Into the Archives – The Botha
Another delve in to the archives has uncovered the story of the Botha aircraft. Back in September 1935, the British Air Ministry issued a specification, for a three-seat twin-engined reconnaissance and torpedo bomber. Two submissions were accepted that met the detail of this requirement. One was received from Blackburn Aircraft (The Botha) and the Type 152 (later known as the Beaufort) from Bristol. Both were intended to use the 850 hp (634 kW) Bristol Perseus engine but this all changed when the the Air Ministry later revised its Specification to wanting an aircraft that required a crew of four. The weight increase due to the extra crew members meant that both designs where required to have more power. The 1,130 hp (840 kW)Taurus was provided for the Beaufort, but the Botha received only the Perseus X of 880hhp (660kW).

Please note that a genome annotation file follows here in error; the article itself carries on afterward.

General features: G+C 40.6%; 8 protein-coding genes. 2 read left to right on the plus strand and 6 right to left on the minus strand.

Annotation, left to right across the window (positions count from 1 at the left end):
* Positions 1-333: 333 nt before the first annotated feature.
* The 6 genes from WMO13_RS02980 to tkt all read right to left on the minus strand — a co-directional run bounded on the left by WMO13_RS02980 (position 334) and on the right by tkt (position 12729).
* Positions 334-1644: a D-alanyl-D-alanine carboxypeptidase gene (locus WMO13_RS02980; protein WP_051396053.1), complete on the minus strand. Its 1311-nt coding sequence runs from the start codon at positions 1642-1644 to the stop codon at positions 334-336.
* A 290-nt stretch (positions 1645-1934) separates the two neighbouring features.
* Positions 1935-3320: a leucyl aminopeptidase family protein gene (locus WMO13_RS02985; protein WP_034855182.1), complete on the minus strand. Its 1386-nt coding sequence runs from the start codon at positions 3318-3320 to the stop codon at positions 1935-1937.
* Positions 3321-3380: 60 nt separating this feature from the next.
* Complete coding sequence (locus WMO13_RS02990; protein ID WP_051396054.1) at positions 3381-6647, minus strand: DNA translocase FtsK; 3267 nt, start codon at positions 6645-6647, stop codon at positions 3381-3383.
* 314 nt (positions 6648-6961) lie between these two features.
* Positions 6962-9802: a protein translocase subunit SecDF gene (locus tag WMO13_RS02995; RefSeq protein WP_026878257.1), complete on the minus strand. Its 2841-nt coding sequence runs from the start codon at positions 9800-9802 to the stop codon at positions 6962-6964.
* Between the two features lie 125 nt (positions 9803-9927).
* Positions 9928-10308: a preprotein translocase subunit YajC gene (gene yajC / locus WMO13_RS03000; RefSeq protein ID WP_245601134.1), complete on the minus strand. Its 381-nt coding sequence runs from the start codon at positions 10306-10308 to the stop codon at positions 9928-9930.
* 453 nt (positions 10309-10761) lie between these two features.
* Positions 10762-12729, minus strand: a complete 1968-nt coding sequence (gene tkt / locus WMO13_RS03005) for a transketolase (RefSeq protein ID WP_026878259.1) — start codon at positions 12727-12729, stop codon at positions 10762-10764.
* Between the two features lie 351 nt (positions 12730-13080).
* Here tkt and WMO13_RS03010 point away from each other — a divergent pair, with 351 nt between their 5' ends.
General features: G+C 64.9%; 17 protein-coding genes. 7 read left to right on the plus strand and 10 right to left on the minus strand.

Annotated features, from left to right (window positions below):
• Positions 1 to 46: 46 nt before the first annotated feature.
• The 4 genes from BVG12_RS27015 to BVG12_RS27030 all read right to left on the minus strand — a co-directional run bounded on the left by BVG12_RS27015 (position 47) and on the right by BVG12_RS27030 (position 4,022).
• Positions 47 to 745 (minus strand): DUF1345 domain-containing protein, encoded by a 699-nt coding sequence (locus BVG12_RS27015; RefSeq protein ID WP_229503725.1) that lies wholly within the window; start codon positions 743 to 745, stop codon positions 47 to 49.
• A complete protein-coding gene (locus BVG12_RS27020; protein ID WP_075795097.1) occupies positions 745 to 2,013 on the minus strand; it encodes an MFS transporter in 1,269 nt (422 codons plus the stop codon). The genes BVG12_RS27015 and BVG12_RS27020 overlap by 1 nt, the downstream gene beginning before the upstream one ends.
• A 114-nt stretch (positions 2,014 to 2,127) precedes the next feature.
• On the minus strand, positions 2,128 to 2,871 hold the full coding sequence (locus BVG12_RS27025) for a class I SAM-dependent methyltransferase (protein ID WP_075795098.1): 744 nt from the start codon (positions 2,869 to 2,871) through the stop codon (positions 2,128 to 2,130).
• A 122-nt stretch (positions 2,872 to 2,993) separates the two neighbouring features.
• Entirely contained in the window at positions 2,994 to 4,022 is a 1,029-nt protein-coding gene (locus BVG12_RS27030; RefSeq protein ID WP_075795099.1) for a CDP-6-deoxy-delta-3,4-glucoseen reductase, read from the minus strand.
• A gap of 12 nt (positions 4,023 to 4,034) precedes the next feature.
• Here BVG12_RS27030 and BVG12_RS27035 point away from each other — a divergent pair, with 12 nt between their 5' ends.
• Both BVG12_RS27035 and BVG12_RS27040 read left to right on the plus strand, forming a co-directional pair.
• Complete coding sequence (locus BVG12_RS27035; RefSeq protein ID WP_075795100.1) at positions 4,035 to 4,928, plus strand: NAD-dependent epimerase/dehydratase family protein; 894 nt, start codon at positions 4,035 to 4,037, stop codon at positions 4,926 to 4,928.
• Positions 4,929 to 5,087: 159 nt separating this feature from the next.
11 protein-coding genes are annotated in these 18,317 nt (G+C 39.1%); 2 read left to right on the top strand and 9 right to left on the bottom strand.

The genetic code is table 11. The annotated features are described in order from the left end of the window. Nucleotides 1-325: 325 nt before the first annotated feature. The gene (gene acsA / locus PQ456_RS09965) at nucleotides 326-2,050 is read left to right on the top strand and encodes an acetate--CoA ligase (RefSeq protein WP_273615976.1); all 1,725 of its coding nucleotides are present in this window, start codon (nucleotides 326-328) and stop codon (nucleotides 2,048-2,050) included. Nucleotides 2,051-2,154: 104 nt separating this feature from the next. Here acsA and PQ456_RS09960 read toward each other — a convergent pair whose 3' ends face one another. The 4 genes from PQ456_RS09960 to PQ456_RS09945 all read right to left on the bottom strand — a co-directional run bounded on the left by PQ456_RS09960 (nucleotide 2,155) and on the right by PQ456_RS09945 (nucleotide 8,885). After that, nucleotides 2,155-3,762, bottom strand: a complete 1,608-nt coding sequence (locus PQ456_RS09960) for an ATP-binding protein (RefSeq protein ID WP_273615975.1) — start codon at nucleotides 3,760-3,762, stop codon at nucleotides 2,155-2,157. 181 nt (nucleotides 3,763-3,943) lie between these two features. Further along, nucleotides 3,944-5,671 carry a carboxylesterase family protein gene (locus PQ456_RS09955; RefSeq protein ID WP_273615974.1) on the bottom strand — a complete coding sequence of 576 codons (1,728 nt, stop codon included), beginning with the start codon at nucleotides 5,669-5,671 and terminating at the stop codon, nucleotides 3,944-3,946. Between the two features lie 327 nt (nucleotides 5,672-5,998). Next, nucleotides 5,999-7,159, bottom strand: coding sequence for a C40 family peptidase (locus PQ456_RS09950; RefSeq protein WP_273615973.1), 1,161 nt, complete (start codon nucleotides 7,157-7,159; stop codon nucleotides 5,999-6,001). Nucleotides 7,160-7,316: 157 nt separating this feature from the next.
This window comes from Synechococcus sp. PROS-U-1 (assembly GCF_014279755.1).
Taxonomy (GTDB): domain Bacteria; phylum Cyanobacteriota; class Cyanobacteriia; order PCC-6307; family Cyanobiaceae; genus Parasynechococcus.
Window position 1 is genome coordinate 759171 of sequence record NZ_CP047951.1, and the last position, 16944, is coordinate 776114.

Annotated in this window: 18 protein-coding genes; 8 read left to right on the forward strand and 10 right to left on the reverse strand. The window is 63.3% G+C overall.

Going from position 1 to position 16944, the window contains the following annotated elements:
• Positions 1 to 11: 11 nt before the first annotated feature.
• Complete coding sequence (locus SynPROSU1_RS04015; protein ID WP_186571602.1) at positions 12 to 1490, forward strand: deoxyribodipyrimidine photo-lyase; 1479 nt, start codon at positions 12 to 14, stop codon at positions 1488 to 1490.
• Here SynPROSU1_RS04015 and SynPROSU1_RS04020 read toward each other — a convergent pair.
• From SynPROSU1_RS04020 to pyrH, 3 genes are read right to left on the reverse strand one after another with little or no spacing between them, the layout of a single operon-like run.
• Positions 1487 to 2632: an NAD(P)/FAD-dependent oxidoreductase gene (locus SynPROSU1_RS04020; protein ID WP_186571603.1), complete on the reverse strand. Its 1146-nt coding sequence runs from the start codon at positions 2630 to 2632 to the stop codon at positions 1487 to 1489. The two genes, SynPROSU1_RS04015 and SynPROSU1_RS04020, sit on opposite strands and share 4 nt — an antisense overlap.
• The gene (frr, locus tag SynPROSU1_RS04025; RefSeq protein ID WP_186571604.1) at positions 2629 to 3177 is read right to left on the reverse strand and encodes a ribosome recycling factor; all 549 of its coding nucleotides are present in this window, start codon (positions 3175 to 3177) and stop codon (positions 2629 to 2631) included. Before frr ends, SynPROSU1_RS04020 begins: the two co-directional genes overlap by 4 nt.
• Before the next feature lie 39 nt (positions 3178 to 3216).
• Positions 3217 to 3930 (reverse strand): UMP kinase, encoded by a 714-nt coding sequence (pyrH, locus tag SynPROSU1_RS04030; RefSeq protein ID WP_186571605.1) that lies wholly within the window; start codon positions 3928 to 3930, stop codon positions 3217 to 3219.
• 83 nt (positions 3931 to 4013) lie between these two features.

The Air Ministry ordered 442 Bothas in 1936, while also placing orders for the Beaufort. The first flight took place on 28 December 1938. The aircraft was built both at Blackburn’s factory at Brough but also at a new factory at Dumbarton, Scotland. Brough built 382 aircraft and Dumbarton 200 (a total of 582). The first image above shows a line of Botha’s ready for delivery. You can clearly see Building 84 and 22 in the background of the image. Interestingly, building 22 (known locally as B-Shed) shares its name with the aircraft as it was built to manufacture this aircraft in 1938.
Posted by HEP Communications | 01 June 2015